It’s that time of the month again – when you rip open a new pack of sanitary napkins or tampons and befriend them for a few days. You may think of them as lifesavers and wonder how women managed before the invention of modern-day feminine hygiene products. Turns out, things were a lot safer back then. Did you know that the sanitary napkins and tampons you use are laden with chemicals that could jeopardize your health?
Though the vagina is pretty much self-cleaning, it secretes and absorbs fluids much faster than your skin. Every time you use either sanitary napkins or tampons, the mucous membranes of your vagina and vulva absorb the chemicals in them rather quickly, resulting in harm you never thought possible.1
So what’s really in feminine hygiene products? Let’s dig a little deeper and find out about some of the toxic substances in sanitary napkins and tampons and their major side effects.
2. Bisphenol A (BPA)
BPA is a commonly-used plasticizer (a substance added to plastics to make them flexible). Sanitary pads contain roughly the same amount of BPA as plastic grocery bags. Though dietary exposure to this chemical is the worst, prolonged exposure of the vaginal skin to BPA is also dangerous. Research suggests that this chemical can interfere with the development of embryos when exposed women conceive and affect proper organ formation.2
id="3-bleached-rayon">3. Bleached Rayon
A super white pad or tampon means super clean, right? Well, not really. Besides cotton, rayon is also often used in sanitary napkins and tampons and is bleached to give you that spotless and clean impression. That said, nobody would want bleach anywhere near their private parts.
Rayon is made by treating cellulose fibers with chemicals like chlorine, carbon disulfide, and sulphuric acid. Sanitary napkins and tampons made with it tend to leave behind the chemical-loaded fibers and absorb vaginal fluids and bacteria, upsetting the natural state and pH of the vagina.3 As a result, a host of problems like vaginal thrush (vaginal yeast infection), bladder infections, and toxic shock syndrome (a condition in which certain materials in tampons and sanitary napkins react with Staphylococcus aureus bacteria, creating the ideal environment to produce a toxin in the vagina) may occur. The abrasive rayon fibers can also cause tiny tears and scratches in the vagina, especially when you insert and remove tampons made of it.
Dioxin, which is an environmental pollutant, is also a by-product of bleaching pads and tampons with chlorine. Though considered more deadly by dietary exposure, dioxin in feminine hygiene products could result in problems due to increased exposure over time. High exposure to this chemical has been found to cause life-threatening conditions like endometriosis and breast cancer.4 This is because dioxin functions as an endocrine disruptor, which causes it to inhibit the functioning of multiple hormones in the body including the female reproductive hormone estrogen.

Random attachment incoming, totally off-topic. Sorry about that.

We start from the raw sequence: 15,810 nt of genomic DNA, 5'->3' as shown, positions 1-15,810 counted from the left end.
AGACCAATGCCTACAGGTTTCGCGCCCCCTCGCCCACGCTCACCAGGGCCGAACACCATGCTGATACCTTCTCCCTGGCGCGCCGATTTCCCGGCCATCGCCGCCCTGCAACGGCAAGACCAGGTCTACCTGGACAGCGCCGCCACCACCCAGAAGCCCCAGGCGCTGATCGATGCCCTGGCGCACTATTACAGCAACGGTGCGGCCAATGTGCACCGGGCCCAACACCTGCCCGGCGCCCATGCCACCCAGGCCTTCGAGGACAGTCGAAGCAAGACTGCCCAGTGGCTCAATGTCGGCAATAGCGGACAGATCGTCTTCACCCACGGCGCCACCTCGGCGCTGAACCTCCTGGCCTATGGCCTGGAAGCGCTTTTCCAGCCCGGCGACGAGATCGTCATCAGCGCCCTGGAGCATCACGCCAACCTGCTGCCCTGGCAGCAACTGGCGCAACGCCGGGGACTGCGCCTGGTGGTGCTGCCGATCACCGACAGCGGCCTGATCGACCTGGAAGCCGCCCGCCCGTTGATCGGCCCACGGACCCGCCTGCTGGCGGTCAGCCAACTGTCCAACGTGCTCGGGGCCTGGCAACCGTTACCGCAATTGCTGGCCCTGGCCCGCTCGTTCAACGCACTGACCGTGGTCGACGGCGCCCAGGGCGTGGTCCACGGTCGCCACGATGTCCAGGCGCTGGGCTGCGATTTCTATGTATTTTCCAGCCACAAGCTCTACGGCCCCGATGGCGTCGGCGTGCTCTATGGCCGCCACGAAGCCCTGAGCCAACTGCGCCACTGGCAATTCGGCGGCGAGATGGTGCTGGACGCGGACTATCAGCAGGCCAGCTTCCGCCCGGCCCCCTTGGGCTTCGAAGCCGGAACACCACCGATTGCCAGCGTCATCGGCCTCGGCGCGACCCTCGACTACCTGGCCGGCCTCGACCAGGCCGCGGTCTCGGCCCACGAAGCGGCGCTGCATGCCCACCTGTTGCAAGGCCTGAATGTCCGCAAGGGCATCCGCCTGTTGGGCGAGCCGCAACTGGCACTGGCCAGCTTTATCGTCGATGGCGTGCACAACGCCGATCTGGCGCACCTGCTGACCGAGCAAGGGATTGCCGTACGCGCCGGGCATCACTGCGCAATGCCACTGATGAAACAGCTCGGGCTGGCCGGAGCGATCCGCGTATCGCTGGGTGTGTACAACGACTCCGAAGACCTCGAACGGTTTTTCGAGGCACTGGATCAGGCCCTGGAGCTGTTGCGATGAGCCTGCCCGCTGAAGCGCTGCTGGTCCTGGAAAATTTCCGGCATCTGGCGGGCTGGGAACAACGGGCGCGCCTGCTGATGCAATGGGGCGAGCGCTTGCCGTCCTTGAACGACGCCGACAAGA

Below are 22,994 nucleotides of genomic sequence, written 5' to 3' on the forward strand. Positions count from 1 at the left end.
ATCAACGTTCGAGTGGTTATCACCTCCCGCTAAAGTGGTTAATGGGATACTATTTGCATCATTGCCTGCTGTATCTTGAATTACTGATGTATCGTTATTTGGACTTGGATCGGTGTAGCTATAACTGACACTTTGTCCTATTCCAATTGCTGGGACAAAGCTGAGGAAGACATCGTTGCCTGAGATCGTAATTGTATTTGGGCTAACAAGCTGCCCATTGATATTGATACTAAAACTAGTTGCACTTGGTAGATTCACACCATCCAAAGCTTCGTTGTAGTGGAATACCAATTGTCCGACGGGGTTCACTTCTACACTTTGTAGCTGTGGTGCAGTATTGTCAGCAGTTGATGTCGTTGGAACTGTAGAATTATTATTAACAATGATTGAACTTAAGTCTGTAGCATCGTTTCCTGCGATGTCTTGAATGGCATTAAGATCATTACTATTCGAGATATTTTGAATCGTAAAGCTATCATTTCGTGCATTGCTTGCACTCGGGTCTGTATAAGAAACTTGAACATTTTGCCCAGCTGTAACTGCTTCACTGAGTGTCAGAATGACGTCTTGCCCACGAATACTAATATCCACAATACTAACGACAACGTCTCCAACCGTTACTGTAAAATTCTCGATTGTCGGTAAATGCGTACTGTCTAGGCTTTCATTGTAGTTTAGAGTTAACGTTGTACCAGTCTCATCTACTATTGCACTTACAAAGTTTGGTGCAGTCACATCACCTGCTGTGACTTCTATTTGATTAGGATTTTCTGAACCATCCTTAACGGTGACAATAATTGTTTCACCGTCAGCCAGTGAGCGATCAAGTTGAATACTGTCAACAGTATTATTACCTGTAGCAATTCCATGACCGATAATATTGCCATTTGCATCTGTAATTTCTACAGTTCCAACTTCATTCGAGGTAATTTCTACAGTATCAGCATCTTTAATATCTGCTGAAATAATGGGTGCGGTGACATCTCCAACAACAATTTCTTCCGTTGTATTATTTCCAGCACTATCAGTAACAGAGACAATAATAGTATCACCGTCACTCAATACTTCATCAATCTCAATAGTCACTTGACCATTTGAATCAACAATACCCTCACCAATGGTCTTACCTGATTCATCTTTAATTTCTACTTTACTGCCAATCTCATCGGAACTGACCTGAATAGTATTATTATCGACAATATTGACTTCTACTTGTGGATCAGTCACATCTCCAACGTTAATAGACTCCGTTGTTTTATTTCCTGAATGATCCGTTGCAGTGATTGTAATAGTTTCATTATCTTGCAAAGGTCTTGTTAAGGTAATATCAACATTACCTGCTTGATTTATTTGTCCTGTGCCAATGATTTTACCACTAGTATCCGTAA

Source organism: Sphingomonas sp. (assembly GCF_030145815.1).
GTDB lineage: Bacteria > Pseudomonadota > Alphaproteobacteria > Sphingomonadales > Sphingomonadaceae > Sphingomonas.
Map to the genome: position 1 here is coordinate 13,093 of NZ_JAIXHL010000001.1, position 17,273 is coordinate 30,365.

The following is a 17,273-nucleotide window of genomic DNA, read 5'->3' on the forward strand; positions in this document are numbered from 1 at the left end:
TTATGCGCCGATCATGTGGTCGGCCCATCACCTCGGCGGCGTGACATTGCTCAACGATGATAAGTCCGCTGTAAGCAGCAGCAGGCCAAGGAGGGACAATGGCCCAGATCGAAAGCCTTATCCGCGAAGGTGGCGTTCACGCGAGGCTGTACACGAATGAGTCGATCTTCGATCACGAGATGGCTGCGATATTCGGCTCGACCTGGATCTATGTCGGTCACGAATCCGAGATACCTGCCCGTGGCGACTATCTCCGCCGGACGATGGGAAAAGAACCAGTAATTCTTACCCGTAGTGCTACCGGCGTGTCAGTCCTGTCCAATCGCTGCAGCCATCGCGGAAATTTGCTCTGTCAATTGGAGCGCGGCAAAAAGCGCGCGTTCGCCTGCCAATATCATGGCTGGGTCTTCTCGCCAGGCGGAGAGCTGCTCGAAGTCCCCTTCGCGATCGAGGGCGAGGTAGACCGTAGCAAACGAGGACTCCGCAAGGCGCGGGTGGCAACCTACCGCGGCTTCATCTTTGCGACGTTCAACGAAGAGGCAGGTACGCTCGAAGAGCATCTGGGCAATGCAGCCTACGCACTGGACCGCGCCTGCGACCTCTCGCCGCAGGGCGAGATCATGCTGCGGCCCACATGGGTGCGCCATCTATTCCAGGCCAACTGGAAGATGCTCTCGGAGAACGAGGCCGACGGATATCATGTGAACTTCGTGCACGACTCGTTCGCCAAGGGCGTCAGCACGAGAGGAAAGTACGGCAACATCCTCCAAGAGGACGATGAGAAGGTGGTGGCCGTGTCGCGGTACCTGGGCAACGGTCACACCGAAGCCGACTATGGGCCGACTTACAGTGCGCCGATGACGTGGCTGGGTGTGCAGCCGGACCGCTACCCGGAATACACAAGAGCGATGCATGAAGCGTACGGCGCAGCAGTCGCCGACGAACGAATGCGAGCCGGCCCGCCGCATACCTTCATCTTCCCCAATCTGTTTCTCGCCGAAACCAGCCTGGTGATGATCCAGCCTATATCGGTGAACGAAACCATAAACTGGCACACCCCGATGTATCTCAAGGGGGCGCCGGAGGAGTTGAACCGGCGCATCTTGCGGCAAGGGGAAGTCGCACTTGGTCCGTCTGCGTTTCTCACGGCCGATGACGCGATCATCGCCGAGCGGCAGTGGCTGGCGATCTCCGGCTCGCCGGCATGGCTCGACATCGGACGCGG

id="5-methyldibromo-glutaronitrile">5. Methyldibromo Glutaronitrile
Though rare, side effects of a compound called methyldibromo glutaronitrile have also been recorded in the recent past. An industrial grade preservative used in sundry beauty and hygiene products, it is among the top allergy-causing chemicals for humans. Unfortunately, it is also used in most commercially available sanitary pads. Research suggests that methyldibromo glutaronitrile in sanitary napkins can result in allergic contact dermatitis (rashes caused by an allergy) in the vulva.5
|↑1||Nicole, Wendee. “A question for women’s health: chemicals in feminine hygiene products and personal lubricants.” Environmental health perspectives 122, no. 3 (2014): A70.|
|↑2||Ramakrishnan, Siddharth, and Nancy L. Wayne. “Impact of bisphenol-A on early embryonic development and reproductive maturation.” Reproductive Toxicology 25, no. 2 (2008): 177-183.|
|↑3||Onderdonk, A. B., G. R. Zamarchi, M. L. Rodriguez, M. L. Hirsch, A. Munoz, and E. H. Kass. “Quantitative assessment of vaginal microflora during use of tampons of various compositions.” Applied and environmental microbiology 53, no. 12 (1987): 2774-2778.|
|↑4||Birnbaum, Linda S., and Suzanne E. Fenton. “Cancer and developmental exposure to endocrine disruptors.” Environmental health perspectives 111, no. 4 (2003): 389.|
|↑5||Williams, Jason D., Kathryn E. Frowen, and Rosemary L. Nixon. “Allergic contact dermatitis from methyldibromo glutaronitrile in a sanitary pad and review of Australian clinic data.” Contact Dermatitis 56, no. 3 (2007): 164-167.|